0625StilesFarmFieldDay2PIXsr.cfm Soil quality tips shared with Blacklands farmers at Stiles Farm Field Day
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Soil quality tips shared with Blacklands farmers at Stiles Farm Field Day

Increasing soil organic matter, reducing tillage and attention to axle loads were just a few of the tips a soil expert shared with Blacklands farmers at the recent Stiles Farm Field Day.

Mark McFarland, Ph.D., a regents professor and Texas A&M AgriLife Extension Service state soil fertility specialist, provided an overview of soils in the Blacklands region and methods to maintain high soil quality.

McFarland said soil clods are important as they play a key role in the movement of air and water into a soil.

“These small, dime- to BB-size clods are critical because they change the porosity of the soil,” he said. “When soil particles come together and form clods, the spaces between the particles get larger. This allows a loam or clay soil to act more like a sand in terms of air and water movement into that soil.”

He said this interaction of soil particles is “critical to our crops.”

“When you look at a bare piece of ground and see a flat surface, that tells you that you don’t have good soil surface structure,” McFarland said. “It indicates that all the clods have fallen apart or been crushed. Now all of the sand, silt and clay particles are acting as individuals.”

McFarland said silt and sand particles have a round shape, but clay particles are flat. When clay comes loose from a clod and settles on the ground after a rainfall, it will layer to form a soil crust. Surface soil crusts can be major barriers to air and water movement into the soil.

“It’s also a barrier to seedling emergence,” he said. “So, you could have problems with crop stand establishment if surface soil structure is poor.”

McFarland said the most important ingredient in a soil clod is organic matter.

Soil microbes decompose organic matter which forms humus. Humus is the glue of the soil; it sticks soil particles together to form clods. So, organic matter is critical to have good soil structure.

Crop residues provide organic matter, and crops that produce higher amounts of residue should be included in a rotation, especially following silage removal or low organic matter producing crops like cotton, he said.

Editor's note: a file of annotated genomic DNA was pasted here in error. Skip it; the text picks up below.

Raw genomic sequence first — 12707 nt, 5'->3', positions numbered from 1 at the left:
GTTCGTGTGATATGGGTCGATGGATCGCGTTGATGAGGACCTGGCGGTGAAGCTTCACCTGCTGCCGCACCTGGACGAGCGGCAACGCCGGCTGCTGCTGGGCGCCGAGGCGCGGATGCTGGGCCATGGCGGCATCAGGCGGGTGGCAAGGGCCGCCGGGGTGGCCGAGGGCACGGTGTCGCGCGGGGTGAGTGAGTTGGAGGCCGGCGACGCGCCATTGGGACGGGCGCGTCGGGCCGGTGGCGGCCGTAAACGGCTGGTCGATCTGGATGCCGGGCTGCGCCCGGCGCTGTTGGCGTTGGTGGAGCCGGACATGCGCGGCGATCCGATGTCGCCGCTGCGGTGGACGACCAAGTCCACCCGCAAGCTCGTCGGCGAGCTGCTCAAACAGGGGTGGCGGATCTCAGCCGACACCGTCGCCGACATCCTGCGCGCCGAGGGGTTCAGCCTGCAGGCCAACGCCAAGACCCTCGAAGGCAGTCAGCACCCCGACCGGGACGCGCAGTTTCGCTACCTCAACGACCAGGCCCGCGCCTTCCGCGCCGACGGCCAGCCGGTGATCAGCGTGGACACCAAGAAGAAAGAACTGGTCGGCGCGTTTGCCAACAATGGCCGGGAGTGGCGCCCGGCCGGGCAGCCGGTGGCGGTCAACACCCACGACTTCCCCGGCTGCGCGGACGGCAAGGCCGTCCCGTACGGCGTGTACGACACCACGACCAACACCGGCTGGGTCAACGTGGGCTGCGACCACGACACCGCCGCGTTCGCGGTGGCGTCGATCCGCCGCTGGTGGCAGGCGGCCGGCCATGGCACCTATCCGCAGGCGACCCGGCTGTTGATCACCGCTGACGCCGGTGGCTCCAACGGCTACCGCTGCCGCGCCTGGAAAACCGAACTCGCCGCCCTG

“Organic amendments like compost and manure also can be good sources of organic matter,” McFarland said. “When there is limited risk of depleting soil moisture, cover crops are an excellent way to boost soil organic matter levels.”

And a legume cover crop, like clover, vetch, cowpeas or medics, will fix nitrogen from the atmosphere for the next crop and could save farmers money over the long haul.

“Another thing we need to do is minimize tillage,” he said. “These old Blacklands soils originally had organic matter levels between eight and 10 percent. After 150 years of farming, we are down to less than three percent organic matter. Tillage has played a big role in that. When we till the soil, it’s pretty much like stoking a fire. We break that organic matter up and mix it down into the soil where there is more soil moisture.”

McFarland said those soil microbes are working all of the time down where there is moisture, and organic matter is their breakfast, lunch and dinner.

“While they do produce humus, which is good, another part of decomposition is soil respiration by those microbes. That’s when part of the organic matter is lost from the soil as carbon dioxide.”

McFarland said reducing tillage and leaving crop residue on the soil surface slows the decomposition process down. It also helps protect surface soil structure.

“When larger raindrops fall from the sky, they’re coming down at about 30 feet per second. If they hit bare soil, it’s like a hammer hitting the ground. You’ve seen the soil splash up high on your tractor tire. That impact can do a lot of damage to soil structure if it’s not protected.”

A good residue cover will intercept the raindrops, protect the soil surface and get more infiltration with less evaporation, he said.

In general, McFarland said to limit trips across the field.

“The less time you spend in the field with that equipment the better it is for your soil,” he said. “Another thing to look at is using controlled traffic patterns; follow the same wheel tracks every time. That limits the percentage of the field that will see any compaction. And, try to reduce axle loads or increase the number of axles when possible to lower the compressive force on the soil. Our management can have major impacts on soil quality, and if we manage it well, it will pay us back in terms of a healthy soil and a productive crop.”

Date: 7/1/2013



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